Mo'ne Davis became a household name during the 2014 Little League World Series when she helped lead the Taney Dragons from Pennsylvania to the U.S. semifinal. She became the first girl to pitch a shutout and the first African-American girl to play in the World Series. Since last August, her stardom has continued to grow.
Touching history and meeting people that were involved in the movement, and seeing where these events took place, ... it's really been incredible.Steve Bandura, Monarchs head coach
The 14-year-old Davis graced the cover of Sports Illustrated, met President Obama, released a memoir, threw out the first pitch at Game 4 of the World Series, played in the NBA All-Star Celebrity Game, was named "SportsKid Of The Year" by Sports Illustrated Kids and was selected by the Associated Press as Female Athlete of the Year
As if she hadn't done enough before she was old enough to drive a car, Davis and her teammates recently finished up a 23-day civil rights barnstorming tour that spanned as far south as Montgomery, Ala., as far north as Cooperstown, N.Y., and as far west as Cincinnati, Ohio.
The 4,000-mile trip was taken in a black-and-white, 1947 Flxible Clipper touring bus — the same model once used by teams from the Negro leagues. There was no air-conditioning in the vehicle, and electronics were banned throughout the trip.
The Monarchs took another road trip back in 2012 to Kansas City to visit the Negro Leagues Baseball Museum. Monarchs head coach Steve Bandura recently told the Tuscaloosa News that getting to see and touch the historical sites was even better than learning about the history at a museum:
"It is one thing to see it on TV and to read about it. But it's a whole other thing to get out there and touch it, and that is what this is about, touching history and meeting people that were involved in the movement, and seeing where these events took place, and standing where these events took place. It's really been incredible.”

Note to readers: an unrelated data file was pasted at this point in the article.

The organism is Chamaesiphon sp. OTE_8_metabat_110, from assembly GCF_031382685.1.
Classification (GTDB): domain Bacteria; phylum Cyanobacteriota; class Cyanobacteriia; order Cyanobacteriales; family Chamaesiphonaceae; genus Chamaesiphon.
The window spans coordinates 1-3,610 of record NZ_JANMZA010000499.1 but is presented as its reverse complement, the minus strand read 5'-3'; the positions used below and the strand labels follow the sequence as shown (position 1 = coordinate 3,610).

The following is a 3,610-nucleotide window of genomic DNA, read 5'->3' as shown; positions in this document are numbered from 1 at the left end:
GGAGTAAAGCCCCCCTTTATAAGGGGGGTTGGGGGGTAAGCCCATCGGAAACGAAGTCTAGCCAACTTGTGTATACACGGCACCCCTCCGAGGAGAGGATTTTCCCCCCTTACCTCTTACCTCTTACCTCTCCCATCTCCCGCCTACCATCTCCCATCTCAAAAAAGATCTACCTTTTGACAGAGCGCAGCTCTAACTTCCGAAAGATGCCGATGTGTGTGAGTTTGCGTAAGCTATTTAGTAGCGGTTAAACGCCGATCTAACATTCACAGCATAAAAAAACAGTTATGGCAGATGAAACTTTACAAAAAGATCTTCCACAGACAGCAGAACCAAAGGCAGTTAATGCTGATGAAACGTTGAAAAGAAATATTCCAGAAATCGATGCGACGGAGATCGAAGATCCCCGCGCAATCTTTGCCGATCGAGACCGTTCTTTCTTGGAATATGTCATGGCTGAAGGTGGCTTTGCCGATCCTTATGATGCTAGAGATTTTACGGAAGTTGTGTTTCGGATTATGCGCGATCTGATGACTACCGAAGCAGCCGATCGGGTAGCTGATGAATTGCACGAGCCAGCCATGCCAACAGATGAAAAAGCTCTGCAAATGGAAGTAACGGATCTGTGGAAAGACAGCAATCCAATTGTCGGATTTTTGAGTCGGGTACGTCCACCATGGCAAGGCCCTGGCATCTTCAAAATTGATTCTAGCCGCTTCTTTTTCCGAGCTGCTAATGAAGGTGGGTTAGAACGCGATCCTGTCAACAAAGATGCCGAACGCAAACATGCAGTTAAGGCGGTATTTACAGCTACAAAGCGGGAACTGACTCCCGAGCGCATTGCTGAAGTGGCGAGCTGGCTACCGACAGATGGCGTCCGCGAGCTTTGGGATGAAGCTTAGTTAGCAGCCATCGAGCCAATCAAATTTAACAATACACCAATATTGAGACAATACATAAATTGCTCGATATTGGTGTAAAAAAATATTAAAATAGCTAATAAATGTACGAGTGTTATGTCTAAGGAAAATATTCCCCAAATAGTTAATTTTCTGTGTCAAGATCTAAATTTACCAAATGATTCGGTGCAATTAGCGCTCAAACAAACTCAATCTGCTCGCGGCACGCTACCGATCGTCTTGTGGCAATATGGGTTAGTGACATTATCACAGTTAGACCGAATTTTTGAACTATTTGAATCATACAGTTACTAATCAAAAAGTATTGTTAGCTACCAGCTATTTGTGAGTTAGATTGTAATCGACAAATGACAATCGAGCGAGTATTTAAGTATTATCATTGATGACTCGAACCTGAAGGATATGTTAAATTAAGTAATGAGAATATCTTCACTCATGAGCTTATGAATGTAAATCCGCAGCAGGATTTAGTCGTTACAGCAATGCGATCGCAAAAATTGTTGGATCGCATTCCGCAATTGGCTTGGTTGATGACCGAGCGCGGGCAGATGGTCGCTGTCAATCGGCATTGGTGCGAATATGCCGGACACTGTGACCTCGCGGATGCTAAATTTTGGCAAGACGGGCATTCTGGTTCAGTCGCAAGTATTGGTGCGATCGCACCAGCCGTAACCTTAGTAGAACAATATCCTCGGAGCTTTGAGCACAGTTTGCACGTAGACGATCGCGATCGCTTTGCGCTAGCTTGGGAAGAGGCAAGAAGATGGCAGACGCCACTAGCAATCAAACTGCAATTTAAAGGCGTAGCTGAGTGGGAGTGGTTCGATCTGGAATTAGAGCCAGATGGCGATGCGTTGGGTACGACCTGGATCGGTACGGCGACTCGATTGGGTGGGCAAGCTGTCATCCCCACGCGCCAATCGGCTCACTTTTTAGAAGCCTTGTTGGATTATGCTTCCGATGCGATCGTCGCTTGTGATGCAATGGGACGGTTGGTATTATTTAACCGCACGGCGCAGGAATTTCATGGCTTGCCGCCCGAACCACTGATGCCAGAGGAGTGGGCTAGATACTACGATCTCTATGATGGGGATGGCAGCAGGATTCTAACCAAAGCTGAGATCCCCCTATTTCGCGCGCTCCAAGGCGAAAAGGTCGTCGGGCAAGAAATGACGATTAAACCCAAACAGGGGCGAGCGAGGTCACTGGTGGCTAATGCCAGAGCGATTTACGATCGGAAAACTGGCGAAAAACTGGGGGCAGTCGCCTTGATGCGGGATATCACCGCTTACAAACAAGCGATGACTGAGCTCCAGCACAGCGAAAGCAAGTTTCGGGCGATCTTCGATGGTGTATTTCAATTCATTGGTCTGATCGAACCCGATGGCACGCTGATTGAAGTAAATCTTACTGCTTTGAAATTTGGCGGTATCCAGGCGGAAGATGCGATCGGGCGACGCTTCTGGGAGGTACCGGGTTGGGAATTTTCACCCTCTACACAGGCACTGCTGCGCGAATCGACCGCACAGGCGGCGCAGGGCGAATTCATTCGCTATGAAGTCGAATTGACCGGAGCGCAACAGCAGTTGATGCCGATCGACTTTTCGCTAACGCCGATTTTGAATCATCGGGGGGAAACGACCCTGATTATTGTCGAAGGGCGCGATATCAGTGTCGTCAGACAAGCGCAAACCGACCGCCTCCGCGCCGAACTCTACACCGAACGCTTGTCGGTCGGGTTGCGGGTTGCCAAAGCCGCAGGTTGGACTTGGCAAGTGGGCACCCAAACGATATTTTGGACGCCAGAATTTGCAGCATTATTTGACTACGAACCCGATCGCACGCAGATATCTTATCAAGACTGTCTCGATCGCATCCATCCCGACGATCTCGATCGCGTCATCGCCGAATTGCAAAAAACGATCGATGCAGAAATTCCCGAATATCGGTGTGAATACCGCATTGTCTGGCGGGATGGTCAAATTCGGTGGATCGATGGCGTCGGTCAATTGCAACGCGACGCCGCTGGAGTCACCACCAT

In preparation for the journey, the team began meeting each Friday starting in December to learn about the Civil Rights Movement.
"We watched documentaries," Bandura told The Washington Post. "We read books. We had discussions. And now we’re going to get to touch that history.”
After departing from hometown Philadelphia, the bus took the team to Washington, D.C. There they toured the White House and met with John Lewis, a Congressman and civil rights leader from Georgia. Lewis told the team about his experience marching with Martin Luther King, Jr. over Edmund Pettus Bridge in Selma, Ala. (The team visited the bridge later in their trip).
Monarchs outfielder Zion Spearman told The Washington Post that the speech touched his heart.
"[Lewis] said if he could go back and change his life knowing everything that happened, he would still go on the bridge," Spearman said. "He stands up for what he knows is right.”
Bandura, who has coached many of the Monarch players for years, often reminded his team that young adults were an integral part of the Civil Rights Movement.
"I want to send the message that young people can effect change and need to effect change," Bandura told The New York Times, "especially with the state of our nation after all of the recent racial incidents."
Tamir Brooks, an infielder on the team, told the Tuscaloosa News that it was extremely powerful visiting the historical sites, especially the 16th Street Baptist Church in Birmingham. In 1963, four girls of a similar age to most of the Monarchs players were killed in a bombing at the church:
“The experience has been really great because we've got to go places where Dr. Martin Luther King has been and so many historic sites such as the 16th Street Baptist Church bombing. Going to Birmingham, where the bombing site was, being 14 myself and thinking about it, you never know when you could lose your life, so you always want to enjoy it.”
The team played games against teams in the cities they visited. But Bandura said the main purpose of the trip was educational.